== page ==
Day gets in early mix with 66 in return to Australia

    By Associated PressNovember 23, 2017, 2:32 am

    SYDNEY - Jason Day's first tournament round in Australia in four years was a 5-under 66 to put him among the leaders early Thursday at the Australian Open.

    Day's round came unhinged late with a double-bogey 6 on the par-4 eighth hole, his second-last of the day. He hit his tee shot into the trees on the left, hit back out to the fairway, missed his approach to the green and then couldn't get up and down.

    ''That was brutal,'' Day said of the 481-yard hole that played into gusting winds.

    But Day recovered quickly to birdie his last to sit three strokes behind fellow Australian and early leader Cameron Davis, who started on the first, had six front-nine birdies and shot 63 at The Australian Golf Club.

    In between the two was Australian Taylor MacDonald, who shot 65.

    ''It was a pretty solid round, I didn't miss many fairways, I didn't miss many greens,'' Day said. ''I'd give myself a seven or eight out of 10.''

    Defending champion Jordan Spieth, attempting to win the Australian Open for the third time in four years, was off to a poor start among the afternoon players, bogeying his first two holes.

    The Sydney-born Davis played most of this season on the Mackenzie Tour in Canada and will attempt to secure his Web.com card in the final round of qualifying from Dec. 7-10 in Chandler, Arizona.

    ''Everything went to plan,'' Davis said. ''I got off to a great start. I was hitting my spots and was able to keep it together on the back nine.''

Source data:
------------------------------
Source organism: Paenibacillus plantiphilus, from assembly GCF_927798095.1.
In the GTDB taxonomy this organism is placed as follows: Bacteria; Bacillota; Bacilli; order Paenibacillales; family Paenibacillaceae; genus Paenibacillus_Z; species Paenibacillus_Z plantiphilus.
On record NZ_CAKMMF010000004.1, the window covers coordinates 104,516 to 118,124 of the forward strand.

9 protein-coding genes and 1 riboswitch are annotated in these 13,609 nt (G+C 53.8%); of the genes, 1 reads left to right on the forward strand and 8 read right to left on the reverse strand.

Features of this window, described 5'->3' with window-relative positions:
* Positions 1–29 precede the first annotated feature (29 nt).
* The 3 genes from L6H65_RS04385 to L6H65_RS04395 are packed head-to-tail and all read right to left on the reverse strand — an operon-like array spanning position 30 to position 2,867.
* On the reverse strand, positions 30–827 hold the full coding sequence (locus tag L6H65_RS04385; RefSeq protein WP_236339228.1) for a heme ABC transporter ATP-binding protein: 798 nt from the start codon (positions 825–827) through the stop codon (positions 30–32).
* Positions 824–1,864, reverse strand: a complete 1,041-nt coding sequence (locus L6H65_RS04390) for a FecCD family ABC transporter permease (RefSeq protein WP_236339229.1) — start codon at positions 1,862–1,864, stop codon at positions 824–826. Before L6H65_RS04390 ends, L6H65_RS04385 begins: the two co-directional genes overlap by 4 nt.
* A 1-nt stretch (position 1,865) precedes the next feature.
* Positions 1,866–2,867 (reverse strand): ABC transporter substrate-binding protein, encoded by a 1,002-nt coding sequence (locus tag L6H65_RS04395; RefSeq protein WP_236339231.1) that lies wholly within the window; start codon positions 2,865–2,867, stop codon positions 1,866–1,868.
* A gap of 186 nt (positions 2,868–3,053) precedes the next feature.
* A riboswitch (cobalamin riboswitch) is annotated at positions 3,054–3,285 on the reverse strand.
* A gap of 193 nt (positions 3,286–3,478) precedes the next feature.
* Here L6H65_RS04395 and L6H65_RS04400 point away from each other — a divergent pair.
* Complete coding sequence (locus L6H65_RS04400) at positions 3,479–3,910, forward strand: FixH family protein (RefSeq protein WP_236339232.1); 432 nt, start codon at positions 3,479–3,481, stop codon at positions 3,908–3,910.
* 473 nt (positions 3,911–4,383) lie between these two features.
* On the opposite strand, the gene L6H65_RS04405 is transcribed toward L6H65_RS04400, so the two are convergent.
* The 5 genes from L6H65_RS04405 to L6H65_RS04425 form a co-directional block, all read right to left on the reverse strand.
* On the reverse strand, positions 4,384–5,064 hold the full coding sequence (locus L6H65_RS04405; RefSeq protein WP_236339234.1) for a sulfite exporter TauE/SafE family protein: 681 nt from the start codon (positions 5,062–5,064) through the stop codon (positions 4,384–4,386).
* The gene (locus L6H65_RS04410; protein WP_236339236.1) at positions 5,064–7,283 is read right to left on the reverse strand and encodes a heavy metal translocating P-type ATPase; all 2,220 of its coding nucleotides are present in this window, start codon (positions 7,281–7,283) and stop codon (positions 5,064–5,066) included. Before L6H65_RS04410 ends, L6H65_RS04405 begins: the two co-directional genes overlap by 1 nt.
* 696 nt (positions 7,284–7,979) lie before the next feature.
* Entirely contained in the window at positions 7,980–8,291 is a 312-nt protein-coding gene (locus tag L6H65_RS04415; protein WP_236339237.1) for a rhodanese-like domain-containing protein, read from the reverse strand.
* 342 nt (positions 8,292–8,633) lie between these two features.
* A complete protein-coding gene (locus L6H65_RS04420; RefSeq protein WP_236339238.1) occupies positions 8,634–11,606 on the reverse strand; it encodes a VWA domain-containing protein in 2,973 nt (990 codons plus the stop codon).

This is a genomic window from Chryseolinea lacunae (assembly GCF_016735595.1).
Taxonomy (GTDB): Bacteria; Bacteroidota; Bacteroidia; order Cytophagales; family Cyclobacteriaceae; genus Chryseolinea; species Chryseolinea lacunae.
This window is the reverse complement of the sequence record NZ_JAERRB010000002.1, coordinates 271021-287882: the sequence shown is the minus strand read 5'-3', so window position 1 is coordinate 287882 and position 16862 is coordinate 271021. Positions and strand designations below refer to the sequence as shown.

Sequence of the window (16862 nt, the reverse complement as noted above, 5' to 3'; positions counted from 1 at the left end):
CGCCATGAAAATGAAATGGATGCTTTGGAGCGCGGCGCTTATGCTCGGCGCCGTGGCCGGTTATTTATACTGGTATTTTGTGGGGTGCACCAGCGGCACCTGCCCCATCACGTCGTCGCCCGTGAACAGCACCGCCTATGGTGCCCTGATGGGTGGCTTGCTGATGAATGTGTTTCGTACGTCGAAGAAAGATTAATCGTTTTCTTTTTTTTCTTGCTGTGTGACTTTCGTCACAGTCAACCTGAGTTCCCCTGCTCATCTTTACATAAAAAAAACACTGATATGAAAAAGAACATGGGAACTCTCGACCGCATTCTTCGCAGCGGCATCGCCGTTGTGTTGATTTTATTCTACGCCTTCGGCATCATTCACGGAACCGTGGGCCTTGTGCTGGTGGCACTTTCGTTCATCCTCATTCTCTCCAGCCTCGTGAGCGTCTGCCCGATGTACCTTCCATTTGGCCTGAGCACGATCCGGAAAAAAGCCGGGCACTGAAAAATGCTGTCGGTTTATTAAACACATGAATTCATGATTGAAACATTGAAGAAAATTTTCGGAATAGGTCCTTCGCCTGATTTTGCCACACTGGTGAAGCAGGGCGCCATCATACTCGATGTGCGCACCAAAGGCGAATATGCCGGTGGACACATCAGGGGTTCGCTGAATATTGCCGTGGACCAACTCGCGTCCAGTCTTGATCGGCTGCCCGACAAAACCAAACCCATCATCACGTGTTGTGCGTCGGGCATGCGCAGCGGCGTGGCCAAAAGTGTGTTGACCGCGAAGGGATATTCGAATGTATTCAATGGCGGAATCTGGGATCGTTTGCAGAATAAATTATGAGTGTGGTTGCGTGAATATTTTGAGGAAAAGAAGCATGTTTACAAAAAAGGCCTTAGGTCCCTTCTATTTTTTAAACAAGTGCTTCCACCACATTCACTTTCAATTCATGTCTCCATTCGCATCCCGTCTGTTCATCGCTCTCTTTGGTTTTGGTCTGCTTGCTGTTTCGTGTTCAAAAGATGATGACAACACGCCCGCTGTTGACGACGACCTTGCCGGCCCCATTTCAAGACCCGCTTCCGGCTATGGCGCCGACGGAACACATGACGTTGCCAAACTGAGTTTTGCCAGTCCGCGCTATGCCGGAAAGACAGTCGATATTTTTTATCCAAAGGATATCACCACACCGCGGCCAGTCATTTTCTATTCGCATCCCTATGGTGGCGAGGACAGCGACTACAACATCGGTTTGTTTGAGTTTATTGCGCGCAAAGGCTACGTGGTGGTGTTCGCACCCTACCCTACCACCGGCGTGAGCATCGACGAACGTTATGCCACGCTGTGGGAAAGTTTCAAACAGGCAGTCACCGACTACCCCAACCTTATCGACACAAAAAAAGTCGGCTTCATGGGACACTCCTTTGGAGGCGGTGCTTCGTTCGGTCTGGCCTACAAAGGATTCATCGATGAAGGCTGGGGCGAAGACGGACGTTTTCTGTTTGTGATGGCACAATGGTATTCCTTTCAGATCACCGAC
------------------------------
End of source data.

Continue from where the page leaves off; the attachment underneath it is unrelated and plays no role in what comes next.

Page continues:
NOTES: Australian Brad Shilton had the first ace of the tournament, using a 5-iron for a hole-in-one on the par-3, 188-yard 11th hole, his second hole of the day. Australian veteran Geoff Ogilvy, the 2006 U.S. Open winner, shot 69. He and Rod Pampling (68) played the first round with Day.

    Day: Woods feeling good, hitting it long

    By Golf Channel DigitalNovember 22, 2017, 9:33 pm

    Jason Day says Tiger Woods told him he feels better than he has in three years, which is good news for Woods a week ahead of his return to the PGA Tour at the Hero World Challenge.

    Day, a fellow Nike endorser, was asked about Woods during his news conference at the Emirates Australian Open on Wednesday. "I did talk to him," Day said, per a report in the Sydney Morning Herald,"and he did say it's the best he's ever felt in three years'" Day said.

    "He doesn't wake up with pain anymore, which is great. I said to him, 'Look, it's great to be one of the best players ever to live, but health is one thing that we all take for granted and if you can't live a happy, healthy life, then that's difficult.'"

    The Hero World Challenge will be played Nov. 30-Dec. 3 in the Bahamas and broadcast on Golf Channel and NBC.

    Day, who has had his own health issues, said he could empathize with Woods.

    "I totally understand where he's coming from, because sometimes I wake up in the morning and it takes me 10 minutes to get out of bed, and for him to be in pain for three years is very frustrating."

    Woods has not played since February after undergoing surgery following a recurrence of back problems.

    "From what I see on Instagram and what he's been telling me, he says he's ready and I'm hoping that he is, because from what I hear, he's hitting it very long," Day said.

    "And if he's hitting it long and straight, then that's going to be tough for us because it is Tiger Woods. He's always been a clutch putter and in amongst the best and it will be interesting to see.

    "There's no pressure. I think it's a 17- or 18-man field, there's no cut, he's playing at a tournament where last year I think he had the most birdies at."